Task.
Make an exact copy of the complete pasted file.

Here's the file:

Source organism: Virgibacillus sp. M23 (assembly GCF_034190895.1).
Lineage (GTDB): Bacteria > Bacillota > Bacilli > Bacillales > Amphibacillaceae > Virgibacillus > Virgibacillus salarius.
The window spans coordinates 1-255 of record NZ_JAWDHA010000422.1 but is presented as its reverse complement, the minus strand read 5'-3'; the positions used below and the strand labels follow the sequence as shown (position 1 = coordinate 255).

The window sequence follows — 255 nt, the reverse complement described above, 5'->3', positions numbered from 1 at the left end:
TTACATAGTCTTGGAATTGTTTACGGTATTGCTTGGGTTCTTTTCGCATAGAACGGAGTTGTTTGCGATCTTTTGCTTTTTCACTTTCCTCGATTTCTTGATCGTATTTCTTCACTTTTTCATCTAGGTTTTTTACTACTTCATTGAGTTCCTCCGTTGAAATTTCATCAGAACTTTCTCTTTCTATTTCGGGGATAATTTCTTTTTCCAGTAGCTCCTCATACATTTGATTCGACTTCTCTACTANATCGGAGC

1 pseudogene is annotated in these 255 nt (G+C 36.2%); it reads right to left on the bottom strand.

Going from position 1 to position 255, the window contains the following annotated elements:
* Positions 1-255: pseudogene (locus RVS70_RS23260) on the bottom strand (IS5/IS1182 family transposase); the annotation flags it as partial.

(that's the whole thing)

Source organism: Virgibacillus sp. M23 (assembly GCF_034190895.1).
Lineage (GTDB): Bacteria > Bacillota > Bacilli > Bacillales > Amphibacillaceae > Virgibacillus > Virgibacillus salarius.
The window spans coordinates 1-255 of record NZ_JAWDHA010000422.1 but is presented as its reverse complement, the minus strand read 5'-3'; the positions used below and the strand labels follow the sequence as shown (position 1 = coordinate 255).

The window sequence follows — 255 nt, the reverse complement described above, 5'->3', positions numbered from 1 at the left end:
TTACATAGTCTTGGAATTGTTTACGGTATTGCTTGGGTTCTTTTCGCATAGAACGGAGTTGTTTGCGATCTTTTGCTTTTTCACTTTCCTCGATTTCTTGATCGTATTTCTTCACTTTTTCATCTAGGTTTTTTACTACTTCATTGAGTTCCTCCGTTGAAATTTCATCAGAACTTTCTCTTTCTATTTCGGGGATAATTTCTTTTTCCAGTAGCTCCTCATACATTTGATTCGACTTCTCTACTANATCGGAGC

1 pseudogene is annotated in these 255 nt (G+C 36.2%); it reads right to left on the bottom strand.

Going from position 1 to position 255, the window contains the following annotated elements:
* Positions 1-255: pseudogene (locus RVS70_RS23260) on the bottom strand (IS5/IS1182 family transposase); the annotation flags it as partial.